Representative Case: NuVasive, Inc. v. Kormanis

Practice Area: Business Law, Employment Law

Our Charlotte-based law firm is equipped to and experienced in handling a variety of business law cases. We are able to represent firms, based here and internationally, who do business in Charlotte, as well as represent individuals going head-to-head with large companies. In this case, our firm was retained to defend an ex-employee against claims of breach of contract, tortious interference with contract, North Carolina Unfair and Deceptive Trade Practices act, and Common Law Unfair Competition and Civil Conspiracy.

business law

The suit of NuVasive, Inc. v. Kormanis claimed damages totaling $15,967,743. Mr. Kormanis retained Mathew Flatow, Managing Partner, and Arcangela Mazzariello, Of Counsel, to represent him in this case. Through the team’s work on behalf of Mr. Kormanis, four causes of action were dismissed and NuVasive’s damages expert was excluded from the case.

To get a clear picture on what our client faced, we’ll reference N.C. GEN. STAT. § 75-1.1 and several definitions in the law that are important to understand.

Interested in reading the full financial stakes in this case?
See case summary here.

Definitions for the Case

Breach of Contract

What it is: A legal cause of action available when a party to an agreement fails to abide by the agreement’s terms.

Why it matters: Remedies come in the form of injunctions (requiring a party to act or refrain from taking action) and monetary damages. An injunction will often prohibit certain conduct for a specified length of time. Monetary damages can be wide-ranging and depend upon both the terms of the agreement and the type of harm suffered.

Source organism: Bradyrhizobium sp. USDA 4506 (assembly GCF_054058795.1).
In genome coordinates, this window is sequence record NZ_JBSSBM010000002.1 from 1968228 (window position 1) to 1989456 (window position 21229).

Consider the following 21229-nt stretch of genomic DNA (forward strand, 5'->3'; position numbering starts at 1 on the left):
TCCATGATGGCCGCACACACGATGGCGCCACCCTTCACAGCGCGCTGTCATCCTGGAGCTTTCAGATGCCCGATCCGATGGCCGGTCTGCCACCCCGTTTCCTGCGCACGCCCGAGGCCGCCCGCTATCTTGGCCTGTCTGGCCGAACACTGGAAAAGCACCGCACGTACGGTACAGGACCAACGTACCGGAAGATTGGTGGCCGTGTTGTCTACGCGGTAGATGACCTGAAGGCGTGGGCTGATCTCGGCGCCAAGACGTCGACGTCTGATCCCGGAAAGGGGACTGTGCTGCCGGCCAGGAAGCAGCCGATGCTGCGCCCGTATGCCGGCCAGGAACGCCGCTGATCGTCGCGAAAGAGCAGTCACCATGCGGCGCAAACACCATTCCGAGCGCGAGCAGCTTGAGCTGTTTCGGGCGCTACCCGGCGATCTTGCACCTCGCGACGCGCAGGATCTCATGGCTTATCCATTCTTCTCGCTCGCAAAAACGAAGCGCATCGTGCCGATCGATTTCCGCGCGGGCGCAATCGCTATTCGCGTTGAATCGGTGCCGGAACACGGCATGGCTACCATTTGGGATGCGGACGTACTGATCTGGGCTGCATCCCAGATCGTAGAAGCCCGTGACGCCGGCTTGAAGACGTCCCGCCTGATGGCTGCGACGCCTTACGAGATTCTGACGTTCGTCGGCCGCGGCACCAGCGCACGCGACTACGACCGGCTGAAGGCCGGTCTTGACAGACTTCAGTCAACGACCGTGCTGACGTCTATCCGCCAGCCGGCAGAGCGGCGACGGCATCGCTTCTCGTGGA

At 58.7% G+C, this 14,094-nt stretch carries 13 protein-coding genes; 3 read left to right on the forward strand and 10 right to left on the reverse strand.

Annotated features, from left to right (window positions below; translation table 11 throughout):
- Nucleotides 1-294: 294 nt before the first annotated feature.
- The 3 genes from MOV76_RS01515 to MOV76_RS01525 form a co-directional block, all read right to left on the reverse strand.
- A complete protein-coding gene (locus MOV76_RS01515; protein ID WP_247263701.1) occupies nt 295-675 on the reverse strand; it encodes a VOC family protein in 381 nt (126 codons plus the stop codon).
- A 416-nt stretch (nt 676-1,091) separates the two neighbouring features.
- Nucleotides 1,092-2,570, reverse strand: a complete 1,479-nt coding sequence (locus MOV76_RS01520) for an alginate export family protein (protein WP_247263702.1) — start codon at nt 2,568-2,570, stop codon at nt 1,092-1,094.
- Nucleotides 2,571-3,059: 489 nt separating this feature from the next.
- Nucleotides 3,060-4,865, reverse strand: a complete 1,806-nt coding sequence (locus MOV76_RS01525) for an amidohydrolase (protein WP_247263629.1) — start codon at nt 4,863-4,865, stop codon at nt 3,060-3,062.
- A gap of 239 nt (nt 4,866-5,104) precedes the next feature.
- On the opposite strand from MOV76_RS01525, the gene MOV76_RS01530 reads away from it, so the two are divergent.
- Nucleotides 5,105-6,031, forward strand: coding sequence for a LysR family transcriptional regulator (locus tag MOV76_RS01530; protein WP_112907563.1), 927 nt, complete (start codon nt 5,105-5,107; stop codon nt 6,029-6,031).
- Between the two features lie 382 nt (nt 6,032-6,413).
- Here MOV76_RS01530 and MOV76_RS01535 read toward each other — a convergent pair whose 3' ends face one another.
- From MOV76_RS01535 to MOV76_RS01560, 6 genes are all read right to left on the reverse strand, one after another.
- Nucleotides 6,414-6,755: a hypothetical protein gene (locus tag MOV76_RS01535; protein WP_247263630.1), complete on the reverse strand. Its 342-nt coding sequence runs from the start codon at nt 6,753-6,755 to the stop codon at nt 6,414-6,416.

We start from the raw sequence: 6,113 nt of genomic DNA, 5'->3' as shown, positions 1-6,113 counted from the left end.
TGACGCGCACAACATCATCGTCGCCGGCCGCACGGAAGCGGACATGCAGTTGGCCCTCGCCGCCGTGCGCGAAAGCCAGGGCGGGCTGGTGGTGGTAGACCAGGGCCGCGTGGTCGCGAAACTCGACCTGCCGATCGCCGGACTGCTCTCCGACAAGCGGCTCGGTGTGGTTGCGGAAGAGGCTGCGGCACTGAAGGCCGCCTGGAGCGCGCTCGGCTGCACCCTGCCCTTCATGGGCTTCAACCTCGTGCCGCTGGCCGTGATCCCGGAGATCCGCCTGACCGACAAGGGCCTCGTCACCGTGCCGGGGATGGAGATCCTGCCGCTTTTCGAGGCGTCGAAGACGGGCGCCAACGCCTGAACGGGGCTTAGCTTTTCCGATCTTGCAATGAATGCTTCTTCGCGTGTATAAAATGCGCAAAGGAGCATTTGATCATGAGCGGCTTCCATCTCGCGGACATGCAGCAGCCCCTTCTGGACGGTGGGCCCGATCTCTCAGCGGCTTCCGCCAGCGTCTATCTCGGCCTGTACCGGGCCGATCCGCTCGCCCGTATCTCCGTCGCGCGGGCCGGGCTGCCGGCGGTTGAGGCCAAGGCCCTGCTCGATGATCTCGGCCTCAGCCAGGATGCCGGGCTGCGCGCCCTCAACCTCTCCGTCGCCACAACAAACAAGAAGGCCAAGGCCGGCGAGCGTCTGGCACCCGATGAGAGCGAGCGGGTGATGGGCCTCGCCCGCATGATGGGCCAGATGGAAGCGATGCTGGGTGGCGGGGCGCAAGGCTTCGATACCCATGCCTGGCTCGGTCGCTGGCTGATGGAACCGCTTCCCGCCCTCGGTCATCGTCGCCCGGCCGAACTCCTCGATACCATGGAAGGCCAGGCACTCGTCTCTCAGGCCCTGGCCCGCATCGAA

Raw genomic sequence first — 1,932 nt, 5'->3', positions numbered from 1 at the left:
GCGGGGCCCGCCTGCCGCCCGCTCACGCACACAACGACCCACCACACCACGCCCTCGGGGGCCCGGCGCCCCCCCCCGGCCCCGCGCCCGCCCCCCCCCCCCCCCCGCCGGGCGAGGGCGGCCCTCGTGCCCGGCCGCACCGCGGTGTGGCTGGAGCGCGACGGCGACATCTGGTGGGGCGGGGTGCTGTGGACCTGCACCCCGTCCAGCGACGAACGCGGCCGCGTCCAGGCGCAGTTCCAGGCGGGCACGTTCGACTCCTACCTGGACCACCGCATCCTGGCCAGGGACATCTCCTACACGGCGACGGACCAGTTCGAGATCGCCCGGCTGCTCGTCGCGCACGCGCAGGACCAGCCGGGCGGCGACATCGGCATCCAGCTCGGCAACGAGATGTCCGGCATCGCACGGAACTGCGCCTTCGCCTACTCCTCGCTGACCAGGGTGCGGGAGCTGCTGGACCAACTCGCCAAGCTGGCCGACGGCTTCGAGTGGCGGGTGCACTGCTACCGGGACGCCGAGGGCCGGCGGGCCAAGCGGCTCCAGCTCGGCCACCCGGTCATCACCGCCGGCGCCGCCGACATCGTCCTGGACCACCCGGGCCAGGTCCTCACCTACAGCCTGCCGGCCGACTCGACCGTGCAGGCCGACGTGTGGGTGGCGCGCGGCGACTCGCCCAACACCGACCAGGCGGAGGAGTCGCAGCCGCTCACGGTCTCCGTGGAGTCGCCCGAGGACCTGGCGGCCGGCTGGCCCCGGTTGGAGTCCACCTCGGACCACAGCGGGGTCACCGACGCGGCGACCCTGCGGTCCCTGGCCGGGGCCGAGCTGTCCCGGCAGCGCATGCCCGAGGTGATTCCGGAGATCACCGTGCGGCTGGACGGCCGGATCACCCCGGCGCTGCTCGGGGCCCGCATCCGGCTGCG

In this case: Breach of contract was the main cause of action in this case, and NuVasive was asking for both an injunction (to prohibit our client from working in a certain territory) and monetary damages (to compensate for business they alleged to have lost). If this claim had been proven, our client may have been liable for over $5 million in compensatory damages.

Tortious Interference with Contract

What it is: A cause of action available when an individual has knowingly caused a party to an agreement not to adhere to their contractual obligations. This cause of action is brought against a third party, not the contracting party, and may accompany a breach of contract claim.

Why it matters: This is a way of bringing as many parties into contract litigation as possible, even if they were not parties to the contract itself. A plaintiff may be able to recover damages for breach from the breaching party itself, but also from anyone who knowingly caused the party to breach the contract. This can carry potentially serious consequences, particularly where multiple business associates are sued for breaching their individual contracts.

In this case: NuVasive brought a claim for tortious interference with contract against our client in order to recover damages flowing from the breach of an entirely separate agreement to which our client was not a party. NuVasive had settled with the other individual and released those claims, and used this cause of action to seek damages it may have otherwise recovered from the other individual from our client instead.  

North Carolina Unfair and Deceptive Trade Practices Act

What it is: Just as its name implies, the North Carolina Unfair and Deceptive Trade Practices Act is a state statute that declares acts in or affecting commerce (“trade practices”) that are anti-competitive (“unfair”) or have a tendency to mislead the public (“deceptive”) to be illegal.  The statute expressly provides a cause of action and also provides civil remedies for business practices deemed by a court to be in violation of the statute.